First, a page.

Electronic Thesis and Dissertation Repository


Master of Science


Microbiology and Immunology


McCormick, John K.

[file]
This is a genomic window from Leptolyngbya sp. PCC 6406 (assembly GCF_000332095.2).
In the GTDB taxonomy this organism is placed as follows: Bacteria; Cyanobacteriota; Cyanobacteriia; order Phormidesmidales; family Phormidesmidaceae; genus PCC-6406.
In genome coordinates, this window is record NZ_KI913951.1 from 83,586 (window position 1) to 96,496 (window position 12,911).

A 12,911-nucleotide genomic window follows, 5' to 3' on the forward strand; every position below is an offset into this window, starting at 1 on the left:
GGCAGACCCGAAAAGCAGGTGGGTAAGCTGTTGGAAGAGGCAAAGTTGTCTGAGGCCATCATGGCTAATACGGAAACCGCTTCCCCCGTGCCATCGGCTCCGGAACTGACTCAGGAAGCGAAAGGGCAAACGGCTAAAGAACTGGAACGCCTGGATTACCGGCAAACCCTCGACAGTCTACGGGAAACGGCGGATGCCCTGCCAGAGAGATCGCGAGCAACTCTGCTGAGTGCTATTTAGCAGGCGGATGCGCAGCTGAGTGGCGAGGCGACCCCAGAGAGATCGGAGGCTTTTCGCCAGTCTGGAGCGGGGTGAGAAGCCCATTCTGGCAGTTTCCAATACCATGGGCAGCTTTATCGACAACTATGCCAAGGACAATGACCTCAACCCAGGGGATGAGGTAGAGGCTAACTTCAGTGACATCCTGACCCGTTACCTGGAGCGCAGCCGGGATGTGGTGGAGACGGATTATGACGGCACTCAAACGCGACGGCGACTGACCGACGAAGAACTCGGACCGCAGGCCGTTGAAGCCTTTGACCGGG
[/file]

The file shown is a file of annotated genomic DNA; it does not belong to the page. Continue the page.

Pathogenic streptococci have evolved specific systems to eliminate bacterial competitors within their biological niche. In microbial environments, niche competition is often driven by the production of short antimicrobial peptides called bacteriocins; this provides a mechanism by which Streptococcus pyogenes may compete for ecological stability and establish infection. Recent findings from our laboratory have identified two novel Class IIb bacteriocin systems – Streptococcus pyogenes bacteriocin (Spb) JK and MN in the M18 serotype S. pyogenes strain MGAS8232 – that may contribute to nasopharyngeal infection. Here, we show that galactose and CO2 are distinct regulatory cues which induce antimicrobial activity. Under these conditions, bacteriocin-producing strains inhibit the growth of other Gram-positive bacteria in vitro. We also demonstrate that acute infection in the nasopharynx of mice is dependent on the expression of at least one functional bacteriocin system. When mice are challenged intranasally with a double-bacteriocin knockout, the bacterial burden is dramatically reduced compared to the wild-type and single bacteriocin mutant controls. Furthermore, we show that nasal coinfection with S. pyogenes wild-type and spbJKMN- results in a wild-type dominant population, suggesting that bacteriocins enhance bacterial fitness in a polymicrobial environment. Taken together, these observations demonstrate that S. pyogenes secretes bacteriocins which contribute to the establishment of nasopharyngeal infection.